"He is hope for the wretched, the salvation of the desperate": Miracles of Justice in Reginald of Durham's Libellus de admirandis beati Cuthberti virtutibus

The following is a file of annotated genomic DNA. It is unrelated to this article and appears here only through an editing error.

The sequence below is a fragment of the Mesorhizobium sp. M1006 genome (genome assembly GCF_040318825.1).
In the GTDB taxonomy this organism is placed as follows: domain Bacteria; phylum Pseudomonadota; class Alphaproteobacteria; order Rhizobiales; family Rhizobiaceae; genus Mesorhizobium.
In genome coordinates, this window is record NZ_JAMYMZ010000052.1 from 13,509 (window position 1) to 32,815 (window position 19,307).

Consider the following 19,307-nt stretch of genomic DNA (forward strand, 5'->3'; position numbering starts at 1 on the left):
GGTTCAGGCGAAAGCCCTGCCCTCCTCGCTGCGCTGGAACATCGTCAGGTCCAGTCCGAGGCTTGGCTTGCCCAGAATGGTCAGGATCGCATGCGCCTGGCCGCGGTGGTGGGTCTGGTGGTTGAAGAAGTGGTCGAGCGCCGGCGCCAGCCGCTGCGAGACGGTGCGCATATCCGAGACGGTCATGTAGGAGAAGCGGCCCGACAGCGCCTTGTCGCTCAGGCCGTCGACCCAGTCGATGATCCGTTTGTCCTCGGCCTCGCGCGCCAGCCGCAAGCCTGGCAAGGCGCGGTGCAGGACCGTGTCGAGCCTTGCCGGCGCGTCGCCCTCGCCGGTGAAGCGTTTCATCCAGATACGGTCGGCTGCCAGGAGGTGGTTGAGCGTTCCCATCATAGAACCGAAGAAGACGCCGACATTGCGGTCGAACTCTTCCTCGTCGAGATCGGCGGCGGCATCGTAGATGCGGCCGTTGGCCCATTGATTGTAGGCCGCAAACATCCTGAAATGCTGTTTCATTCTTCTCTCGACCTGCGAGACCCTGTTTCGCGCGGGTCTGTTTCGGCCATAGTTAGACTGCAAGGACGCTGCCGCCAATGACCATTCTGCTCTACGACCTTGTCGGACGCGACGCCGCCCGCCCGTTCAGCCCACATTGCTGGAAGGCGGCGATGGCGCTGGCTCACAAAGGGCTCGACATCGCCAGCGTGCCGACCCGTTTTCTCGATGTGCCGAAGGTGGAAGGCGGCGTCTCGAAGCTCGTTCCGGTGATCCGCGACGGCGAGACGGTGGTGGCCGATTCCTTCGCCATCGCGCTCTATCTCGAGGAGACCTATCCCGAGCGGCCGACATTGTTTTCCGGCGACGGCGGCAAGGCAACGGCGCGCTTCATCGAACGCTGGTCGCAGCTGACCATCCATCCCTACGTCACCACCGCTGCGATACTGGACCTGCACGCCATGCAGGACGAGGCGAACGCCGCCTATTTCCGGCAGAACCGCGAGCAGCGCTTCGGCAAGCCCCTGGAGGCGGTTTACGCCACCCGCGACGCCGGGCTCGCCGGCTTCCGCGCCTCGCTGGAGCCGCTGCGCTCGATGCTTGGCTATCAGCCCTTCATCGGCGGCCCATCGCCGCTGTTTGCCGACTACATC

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In twelfth-century northern England, the historical imagination was dominated by the region's most powerful and most popular saint. Both the bishops of Durham and the priors of the Benedictine convent attached to Durham cathedral drew on St. Cuthbert's renowned history and well-established authority to underline their own spiritual legitimacy. Involvement with the saint's cult was not limited to the ecclesiastical elite or the monks of the cathedral convent, however. Throughout the twelfth century, lay interest in the religious life dramatically increased, and saints' cults were a popular focus of lay religious energy. Reginald of Durham's Libellus de admirandis beati Cuthberti virtutibus, complied in the 1160s and 70s, provides a richly detailed glimpse of this period when the saint's miracle working powers were claimed by religious and laity alike. Much scholarly attention has already been paid to the increasing prevalence of pilgrimage to Cuthbert's shrine in the twelfth century. Pilgrims who visited Durham generally sought miraculous cures for illnesses or injuries, and as we would expect there is a higher proportion of stories about healing miracles in the Libellus than in earlier works of Cuthbertine hagiography. But pilgrims were not the only laity who became involved in St. Cuthbert's cult in the twelfth century. In addition to stories of miraculous healing, Reginald's Libellus contains accounts of the saint arbitrating the conflicts of lay inhabitants of the bishopric of Durham. My research examines these often overlooked "miracles of justice" in order to provide a fuller picture of lay interaction with St. Cuthbert in twelfth-century Durham. I analyze miracle stories involving freeing from false imprisonment; protection of lay interests; and punishment of immoral behavior in order to explore how and why members of every social strata increasingly claimed the patronage of the saint in order to mediate secular conflict. What emerges is a clearer portrait of a distinctive local political and social culture underlined by communal association with St. Cuthbert.